Variable Cost Ratio
What is the variable cost ratio?
Variable cost ratio can be defined as the ratio between the increasing production quantity and the increasing revenue earned by a company while executing its operational activities. It is a method of measuring the dependency of variable production and a company's net income earned through production. The variable cost ratio portrays the dependency of net revenue on the variable production.
As the earning revenue directly depends upon the volume of production, we should also keep in mind that variable cost also increases with the increase in production. The variable cost ratio can be easily obtained by dividing variable cost by net sales.
- Variable cost ratio can be defined as the ratio between the increasing production quantity and the increasing revenue earned by a company while executing its operational activities.
- The variable cost ratio can be easily obtained by dividing variable cost by net sales.
- The aim of obtaining a variable cost ratio is to analyse whether the company can balance its variable cost and revenue together or not.
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Frequently Asked Questions (FAQ)
How can the concept of variable cost ratio be explained?
Variable cost ratio is a general term in every business organisation. The aim of obtaining a variable cost ratio is to analyse whether the company can balance its variable cost and revenue together or not. It is measured to ensure that the variable cost does not exceed the net revenue earned by a company.
Variable cost ratio also plays a significant role in a company's management and decision making. The profit margins and any other type of decisions related to the production and pricing of a product are measured by the variable cost ratio.
A higher amount of fixed cost indicates a lower variable cost ratio. In that case, the company must strategically determine the appropriate selling price of a product to cover all the expenses, earn revenue and continue a sustainable business.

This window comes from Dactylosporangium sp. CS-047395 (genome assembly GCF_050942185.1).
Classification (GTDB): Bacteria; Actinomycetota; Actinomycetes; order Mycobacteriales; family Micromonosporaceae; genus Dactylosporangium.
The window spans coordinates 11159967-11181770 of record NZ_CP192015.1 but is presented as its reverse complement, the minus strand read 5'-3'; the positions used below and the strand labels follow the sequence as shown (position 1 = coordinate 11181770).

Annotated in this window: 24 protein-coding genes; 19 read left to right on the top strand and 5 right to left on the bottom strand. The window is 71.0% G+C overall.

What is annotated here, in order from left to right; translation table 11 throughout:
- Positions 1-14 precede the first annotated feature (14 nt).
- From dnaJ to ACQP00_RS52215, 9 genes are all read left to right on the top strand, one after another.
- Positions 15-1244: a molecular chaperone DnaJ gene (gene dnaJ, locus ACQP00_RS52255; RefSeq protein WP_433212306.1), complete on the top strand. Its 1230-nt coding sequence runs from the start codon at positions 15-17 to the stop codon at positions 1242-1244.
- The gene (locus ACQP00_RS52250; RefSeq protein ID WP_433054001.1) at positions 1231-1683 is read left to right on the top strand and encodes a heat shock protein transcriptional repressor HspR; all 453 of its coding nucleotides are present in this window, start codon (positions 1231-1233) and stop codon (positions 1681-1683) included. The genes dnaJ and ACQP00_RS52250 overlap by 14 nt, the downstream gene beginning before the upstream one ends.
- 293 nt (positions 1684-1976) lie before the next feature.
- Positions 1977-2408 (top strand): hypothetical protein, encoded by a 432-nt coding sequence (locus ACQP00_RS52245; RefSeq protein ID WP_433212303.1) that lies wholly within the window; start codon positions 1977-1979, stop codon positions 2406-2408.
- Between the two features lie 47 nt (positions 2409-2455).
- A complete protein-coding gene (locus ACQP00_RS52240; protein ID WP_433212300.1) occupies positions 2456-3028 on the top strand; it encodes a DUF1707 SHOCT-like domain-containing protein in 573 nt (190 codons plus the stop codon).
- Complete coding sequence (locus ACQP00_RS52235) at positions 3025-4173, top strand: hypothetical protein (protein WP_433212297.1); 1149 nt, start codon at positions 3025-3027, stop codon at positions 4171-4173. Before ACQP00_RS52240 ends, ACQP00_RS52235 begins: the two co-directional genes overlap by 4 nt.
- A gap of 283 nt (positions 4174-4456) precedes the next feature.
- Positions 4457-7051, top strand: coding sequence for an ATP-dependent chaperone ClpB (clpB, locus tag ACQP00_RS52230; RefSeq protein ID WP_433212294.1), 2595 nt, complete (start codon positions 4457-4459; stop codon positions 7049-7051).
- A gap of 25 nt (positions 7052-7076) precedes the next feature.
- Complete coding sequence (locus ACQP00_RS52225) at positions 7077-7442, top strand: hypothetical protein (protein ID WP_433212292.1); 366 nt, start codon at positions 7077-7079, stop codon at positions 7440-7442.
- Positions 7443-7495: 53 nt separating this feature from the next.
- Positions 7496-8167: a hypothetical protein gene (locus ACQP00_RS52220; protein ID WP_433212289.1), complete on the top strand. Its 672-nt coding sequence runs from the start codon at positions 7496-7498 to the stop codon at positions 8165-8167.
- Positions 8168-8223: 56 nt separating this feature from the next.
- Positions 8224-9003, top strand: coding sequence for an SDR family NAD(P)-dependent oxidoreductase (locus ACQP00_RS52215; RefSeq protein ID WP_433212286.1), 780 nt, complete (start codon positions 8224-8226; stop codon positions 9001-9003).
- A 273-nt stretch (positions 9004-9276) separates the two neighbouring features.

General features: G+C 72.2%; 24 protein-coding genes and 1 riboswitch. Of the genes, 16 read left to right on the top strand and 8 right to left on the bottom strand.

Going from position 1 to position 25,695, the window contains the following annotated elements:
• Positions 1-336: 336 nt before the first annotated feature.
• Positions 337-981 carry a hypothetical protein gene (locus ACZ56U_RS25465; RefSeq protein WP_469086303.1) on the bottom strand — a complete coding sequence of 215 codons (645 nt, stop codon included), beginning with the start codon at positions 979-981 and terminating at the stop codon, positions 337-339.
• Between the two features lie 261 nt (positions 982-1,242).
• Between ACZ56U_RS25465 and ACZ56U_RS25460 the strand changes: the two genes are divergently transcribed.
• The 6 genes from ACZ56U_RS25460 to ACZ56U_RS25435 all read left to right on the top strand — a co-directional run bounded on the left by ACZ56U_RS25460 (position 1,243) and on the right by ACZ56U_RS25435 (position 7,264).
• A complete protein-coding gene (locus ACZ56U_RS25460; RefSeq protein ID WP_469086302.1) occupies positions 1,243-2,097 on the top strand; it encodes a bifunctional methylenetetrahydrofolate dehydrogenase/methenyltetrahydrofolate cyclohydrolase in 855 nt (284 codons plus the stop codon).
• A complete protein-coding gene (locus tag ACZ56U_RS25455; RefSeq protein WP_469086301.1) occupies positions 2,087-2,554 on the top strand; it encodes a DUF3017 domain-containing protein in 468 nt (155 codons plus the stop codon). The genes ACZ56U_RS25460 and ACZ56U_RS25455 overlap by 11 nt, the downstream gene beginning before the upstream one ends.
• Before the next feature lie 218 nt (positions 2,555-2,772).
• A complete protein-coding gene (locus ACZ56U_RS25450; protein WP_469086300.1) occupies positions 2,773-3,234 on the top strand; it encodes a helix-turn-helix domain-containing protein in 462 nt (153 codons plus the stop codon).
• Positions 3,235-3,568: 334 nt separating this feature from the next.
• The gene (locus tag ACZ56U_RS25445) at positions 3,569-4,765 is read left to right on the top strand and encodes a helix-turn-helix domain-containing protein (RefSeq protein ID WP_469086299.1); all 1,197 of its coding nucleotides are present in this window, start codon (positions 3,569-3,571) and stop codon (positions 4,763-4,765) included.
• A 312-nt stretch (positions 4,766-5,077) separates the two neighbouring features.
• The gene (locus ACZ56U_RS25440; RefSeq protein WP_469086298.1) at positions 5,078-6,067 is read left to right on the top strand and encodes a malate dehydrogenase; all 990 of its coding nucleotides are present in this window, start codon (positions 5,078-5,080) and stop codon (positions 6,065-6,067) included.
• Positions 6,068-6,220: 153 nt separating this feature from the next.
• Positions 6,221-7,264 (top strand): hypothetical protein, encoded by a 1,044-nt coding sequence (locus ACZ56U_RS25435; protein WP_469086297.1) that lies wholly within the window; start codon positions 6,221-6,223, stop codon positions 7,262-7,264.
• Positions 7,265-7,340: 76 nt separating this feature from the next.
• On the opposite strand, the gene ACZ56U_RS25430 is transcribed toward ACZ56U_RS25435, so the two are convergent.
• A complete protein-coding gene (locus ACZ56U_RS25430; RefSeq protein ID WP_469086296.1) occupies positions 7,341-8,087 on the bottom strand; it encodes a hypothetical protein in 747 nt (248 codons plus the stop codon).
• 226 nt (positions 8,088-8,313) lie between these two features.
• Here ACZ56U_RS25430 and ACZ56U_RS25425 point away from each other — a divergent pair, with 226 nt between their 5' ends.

How can variable cost and fixed cost be defined?
- Fixed Cost
Fixed cost refers to the cost which does not fluctuate with the change in the units of goods and services sold and produced, it is the expenses of an enterprise which have to be paid on particular time. Some common examples of fixed cost are payroll or salaries of employees, property rent, insurance coverage, property tax, etc.
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- Variable cost
Variable cost in a business organisation can be identified by the cost incurred by a company that depends upon the production quantity. The variable cost increases with the increase in the quantity of production. It affects the net revenue earned by a company. Some common examples of variable cost are the fluctuating cost of raw materials and packaging, labour charge, which is dependent on the number of products manufactured, etc.
How to calculate the variable cost ratio?
The variable cost ratio is calculated to portray the dependency of net revenue on the production quantity. The formula of variable cost ratio is:
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There is another formula to calculate the variable cost ratio.
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Contribution margin can be defined as the increment in the revenue earned upon selling a unit product after subtracting the variable cost.
Let us assume that the variable cost of a product is AU$ 20 and the net revenue earned on that product is AU$ 200. By following the first formula, the can obtain the variable cost ratio as 0.2 or 20%.
Why is the variable cost ratio significant?
The variable cost ratio is a crucial measurement for every business organisation as it is the ideal way to analyse a company's profitability. It also assists the analysts to understand the balance between expenditure and revenue. As the variable cost ratio determines the ratio of increment in revenue with the sale of each product, it helps to understand whether a company can maintain a balance between the variable cost and revenue. The variable cost ratio also essentially helps to set the correct profit margin and determine the appropriate pricing of a product that covers both fixed and variable cost involved with its production. A higher amount of variable cost indicates that the company incurs a very less fixed cost over a period of time, say a month.
The variable cost ratio is an important financial measurement in the business world that helps the business maintain its sustainability. The management can revise the profit margin and pricing of a product at the very moment when there is an imbalance between the variable cost and net revenue.
Example of variable cost ratio:
Let us assume that company A conducts quarterly meetings to have an overview of the company performance. An important aspect of the meeting is the sales and the total revenue earned in the last quarter. This is when the variable cost ratio is essential for the company management. It helps them analyse whether the revenue and variable cost are in balance or how much revenue is needed to cover up the variable cost. The management will utilise the variable cost ratio to modify their business strategies accordingly in future.